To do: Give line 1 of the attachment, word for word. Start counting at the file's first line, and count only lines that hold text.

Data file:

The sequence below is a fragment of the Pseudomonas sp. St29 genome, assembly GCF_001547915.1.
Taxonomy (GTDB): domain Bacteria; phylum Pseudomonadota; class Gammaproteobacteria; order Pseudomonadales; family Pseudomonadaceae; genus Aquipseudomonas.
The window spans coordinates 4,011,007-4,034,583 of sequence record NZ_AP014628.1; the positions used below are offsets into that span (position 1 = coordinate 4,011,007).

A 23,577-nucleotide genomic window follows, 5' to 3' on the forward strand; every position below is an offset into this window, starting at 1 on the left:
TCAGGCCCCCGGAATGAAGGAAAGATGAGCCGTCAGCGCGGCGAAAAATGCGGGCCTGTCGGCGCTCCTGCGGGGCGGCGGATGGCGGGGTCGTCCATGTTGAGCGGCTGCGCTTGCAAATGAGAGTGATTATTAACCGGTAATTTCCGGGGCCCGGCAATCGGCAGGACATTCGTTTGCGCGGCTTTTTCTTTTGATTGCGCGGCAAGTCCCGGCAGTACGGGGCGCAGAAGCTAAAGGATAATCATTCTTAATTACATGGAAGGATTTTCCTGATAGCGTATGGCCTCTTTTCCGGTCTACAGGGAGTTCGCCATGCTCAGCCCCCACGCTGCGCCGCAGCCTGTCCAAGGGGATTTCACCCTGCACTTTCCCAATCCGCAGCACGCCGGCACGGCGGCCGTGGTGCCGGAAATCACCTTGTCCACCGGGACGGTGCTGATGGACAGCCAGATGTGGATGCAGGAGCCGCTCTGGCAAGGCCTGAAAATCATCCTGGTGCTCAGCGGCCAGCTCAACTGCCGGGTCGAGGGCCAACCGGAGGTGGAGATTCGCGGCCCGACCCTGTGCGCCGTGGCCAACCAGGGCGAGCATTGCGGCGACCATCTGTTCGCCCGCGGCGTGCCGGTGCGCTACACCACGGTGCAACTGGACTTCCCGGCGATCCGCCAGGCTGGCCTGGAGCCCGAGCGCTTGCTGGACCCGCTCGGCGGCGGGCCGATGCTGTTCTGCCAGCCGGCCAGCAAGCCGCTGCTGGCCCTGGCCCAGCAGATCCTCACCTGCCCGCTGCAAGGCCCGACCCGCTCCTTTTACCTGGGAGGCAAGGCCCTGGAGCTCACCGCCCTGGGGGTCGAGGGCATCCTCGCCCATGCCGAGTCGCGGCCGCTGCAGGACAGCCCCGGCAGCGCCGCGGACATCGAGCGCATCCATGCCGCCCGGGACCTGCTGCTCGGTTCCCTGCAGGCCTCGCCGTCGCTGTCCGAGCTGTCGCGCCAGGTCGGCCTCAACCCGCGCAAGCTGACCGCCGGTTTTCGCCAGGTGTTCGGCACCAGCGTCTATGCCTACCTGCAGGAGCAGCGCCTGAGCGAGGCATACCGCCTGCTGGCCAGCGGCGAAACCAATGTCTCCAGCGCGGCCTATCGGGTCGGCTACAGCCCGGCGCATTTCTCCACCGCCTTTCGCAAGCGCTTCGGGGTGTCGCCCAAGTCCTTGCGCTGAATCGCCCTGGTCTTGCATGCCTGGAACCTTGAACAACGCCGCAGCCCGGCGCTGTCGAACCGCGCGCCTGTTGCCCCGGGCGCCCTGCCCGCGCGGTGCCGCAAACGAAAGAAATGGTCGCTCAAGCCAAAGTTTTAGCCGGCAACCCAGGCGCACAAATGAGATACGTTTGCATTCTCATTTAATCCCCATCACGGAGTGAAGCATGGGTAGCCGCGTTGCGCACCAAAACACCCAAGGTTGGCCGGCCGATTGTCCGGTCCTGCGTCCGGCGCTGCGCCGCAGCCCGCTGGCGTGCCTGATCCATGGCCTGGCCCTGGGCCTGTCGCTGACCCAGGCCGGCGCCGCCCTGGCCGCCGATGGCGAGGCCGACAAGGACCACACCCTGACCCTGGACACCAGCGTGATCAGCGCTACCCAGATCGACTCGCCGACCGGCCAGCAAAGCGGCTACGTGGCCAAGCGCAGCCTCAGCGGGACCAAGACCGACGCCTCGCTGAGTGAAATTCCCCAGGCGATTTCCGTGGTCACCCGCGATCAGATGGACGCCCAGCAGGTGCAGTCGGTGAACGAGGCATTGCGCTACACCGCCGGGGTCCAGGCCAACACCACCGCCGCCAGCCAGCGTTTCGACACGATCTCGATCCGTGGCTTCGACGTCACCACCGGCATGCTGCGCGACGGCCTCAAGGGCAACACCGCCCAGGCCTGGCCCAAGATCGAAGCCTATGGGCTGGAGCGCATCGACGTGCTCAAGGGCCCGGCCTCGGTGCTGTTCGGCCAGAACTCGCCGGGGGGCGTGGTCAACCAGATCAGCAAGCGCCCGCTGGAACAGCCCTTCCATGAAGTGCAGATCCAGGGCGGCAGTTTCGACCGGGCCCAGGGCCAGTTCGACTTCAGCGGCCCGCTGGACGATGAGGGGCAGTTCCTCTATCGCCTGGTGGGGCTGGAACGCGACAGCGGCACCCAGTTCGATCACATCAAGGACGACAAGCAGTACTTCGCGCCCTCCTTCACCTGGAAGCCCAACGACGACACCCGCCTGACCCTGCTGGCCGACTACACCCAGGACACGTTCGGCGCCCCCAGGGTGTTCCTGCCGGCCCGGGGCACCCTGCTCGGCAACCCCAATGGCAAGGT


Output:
The sequence below is a fragment of the Pseudomonas sp. St29 genome, assembly GCF_001547915.1.